Understanding Wolf-Livestock Depredation and the Policies and Management Practices that Affect Incident Reporting to Provide Recommendations in Colorado. Rae Nickerson, M.S. student, Department of Ecosystem Science and Sustainability. Alex Few, Ph.D., Northern Rockies Coordinator, Western Landowner’s Alliance, Working Wild Challenge.
For agricultural producers in Colorado, livestock depredation due to wolves is a major concern regardless of how wolves arrive on the landscape. Understanding the impact of wolves is complex and depredation data used to inform the creation of policy often suffer from scaling and scoping challenges that misrepresent the lived experiences of landowners.
This team will analyze the drivers influencing livestock depredation detection and reporting on multiple spatiotemporal scales (local, county, state), improving our understanding of when, where, and to what degree wolves impact livestock. Depredation data, surveys, and interviews will be collected in collaboration with landowners and producers operating on public, private, and tribal lands in California, Oregon, Washington, Idaho, Montana, Wyoming, Arizona, and New Mexico.
CCC Fellows Program: Individual Projects
Understanding, Measuring, and Addressing Social Conflict Surrounding Proposed Wolf Reintroduction in Colorado. Mireille Gonzalez, Ph.D. student, Department of Human Dimensions of Natural Resources.
This research seeks to characterize the state of social conflict over proposed wolf reintroduction in Colorado, and investigate guiding principles of stakeholder engagement processes that can help address these drivers of social conflict.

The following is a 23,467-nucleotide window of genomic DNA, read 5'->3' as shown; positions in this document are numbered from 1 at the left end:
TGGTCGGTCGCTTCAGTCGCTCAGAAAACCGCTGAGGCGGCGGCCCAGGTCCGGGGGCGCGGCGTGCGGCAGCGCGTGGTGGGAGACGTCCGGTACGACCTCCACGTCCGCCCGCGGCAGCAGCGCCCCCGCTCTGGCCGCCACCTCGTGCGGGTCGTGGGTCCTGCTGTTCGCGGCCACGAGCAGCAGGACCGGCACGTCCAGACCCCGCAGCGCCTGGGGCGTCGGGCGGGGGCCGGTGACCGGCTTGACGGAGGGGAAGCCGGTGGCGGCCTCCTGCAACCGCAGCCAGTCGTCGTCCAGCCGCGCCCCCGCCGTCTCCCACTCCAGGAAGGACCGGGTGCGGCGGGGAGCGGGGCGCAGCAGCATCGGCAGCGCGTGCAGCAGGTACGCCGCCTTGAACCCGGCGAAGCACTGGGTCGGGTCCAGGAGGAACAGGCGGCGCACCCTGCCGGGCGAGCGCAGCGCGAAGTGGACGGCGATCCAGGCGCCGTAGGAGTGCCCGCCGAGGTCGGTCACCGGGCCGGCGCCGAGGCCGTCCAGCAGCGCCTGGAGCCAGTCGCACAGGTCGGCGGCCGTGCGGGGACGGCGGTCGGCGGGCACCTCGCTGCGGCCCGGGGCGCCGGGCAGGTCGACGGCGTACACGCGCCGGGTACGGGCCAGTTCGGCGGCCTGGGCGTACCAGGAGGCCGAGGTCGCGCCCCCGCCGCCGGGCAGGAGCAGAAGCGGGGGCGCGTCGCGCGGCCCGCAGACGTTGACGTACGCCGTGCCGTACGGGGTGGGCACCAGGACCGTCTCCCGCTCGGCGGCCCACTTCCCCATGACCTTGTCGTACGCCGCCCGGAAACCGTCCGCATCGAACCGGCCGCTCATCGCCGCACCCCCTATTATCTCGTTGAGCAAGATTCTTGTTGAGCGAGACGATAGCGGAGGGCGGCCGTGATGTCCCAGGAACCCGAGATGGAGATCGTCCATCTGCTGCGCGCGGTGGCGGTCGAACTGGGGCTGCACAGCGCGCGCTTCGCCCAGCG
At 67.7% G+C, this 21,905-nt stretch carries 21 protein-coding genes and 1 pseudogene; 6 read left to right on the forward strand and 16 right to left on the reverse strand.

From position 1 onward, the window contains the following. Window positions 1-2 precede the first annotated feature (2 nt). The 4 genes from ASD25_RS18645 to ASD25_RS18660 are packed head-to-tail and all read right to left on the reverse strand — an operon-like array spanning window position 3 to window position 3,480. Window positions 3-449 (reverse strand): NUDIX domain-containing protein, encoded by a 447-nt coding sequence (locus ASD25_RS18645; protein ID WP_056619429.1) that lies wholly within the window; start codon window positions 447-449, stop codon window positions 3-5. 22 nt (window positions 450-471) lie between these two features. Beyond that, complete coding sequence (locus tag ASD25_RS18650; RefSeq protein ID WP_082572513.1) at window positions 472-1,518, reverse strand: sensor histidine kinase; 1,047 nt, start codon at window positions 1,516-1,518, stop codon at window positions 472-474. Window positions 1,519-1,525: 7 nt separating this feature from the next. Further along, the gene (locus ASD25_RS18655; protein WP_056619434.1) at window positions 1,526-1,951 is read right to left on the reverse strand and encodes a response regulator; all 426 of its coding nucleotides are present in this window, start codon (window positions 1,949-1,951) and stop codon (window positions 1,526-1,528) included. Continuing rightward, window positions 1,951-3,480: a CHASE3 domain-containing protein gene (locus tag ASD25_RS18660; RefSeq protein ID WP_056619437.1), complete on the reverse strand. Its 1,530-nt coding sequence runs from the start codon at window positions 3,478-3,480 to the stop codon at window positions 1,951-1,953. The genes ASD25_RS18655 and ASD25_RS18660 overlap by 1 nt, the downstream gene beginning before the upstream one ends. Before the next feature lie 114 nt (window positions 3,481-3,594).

Specifically, this research will: 1) identify the drivers and indicators of social conflict surrounding proposed wolf reintroduction, 2) describe how to measure and characterize the drivers and indicators, 3) identify the potential stakeholder engagement processes for reducing social conflict, and 4) evaluate the feasibility and resources needed to implement these processes on the ground in Colorado.
Identifying Effective Policy and Governance Strategies for Predator Reintroduction. Brielle Manzolillo, M.S. student, Department of Forest and Rangeland Stewardship.
If ballot 107 passes in the fall of 2020, Colorado Parks and Wildlife will have several years to plan for wolf reintroduction and will face questions about how to do so in a way that is effective, inclusive, equitable, and legitimate. An opportunity exists to draw on the lessons learned from past reintroduction efforts in the Greater Yellowstone Ecosystem and the Mexican wolf reintroduction area and uncover the challenges that will face Colorado specifically. This project will: 1) identify how lessons learned from past wolf reintroduction efforts can inform policy and governance strategies for wolf reintroduction in Colorado, and 2) support efforts in Colorado by working with policy makers and land managers to identify the policy tools that will facilitate a successful reintroduction for both wolves and humans.
For more information about CCC’s Conservation Fellows Program, see the CCC Fellows Program web page or contact Kim Skyelander, firstname.lastname@example.org.
The Center for Collaborative Conservation is part of the Warner College of Natural Resources at Colorado State University. The CCC’s mission is to build the capacity of organizations, communities, and future leaders to achieve conservation impact, while applying Colorado State University’s world-class research and education.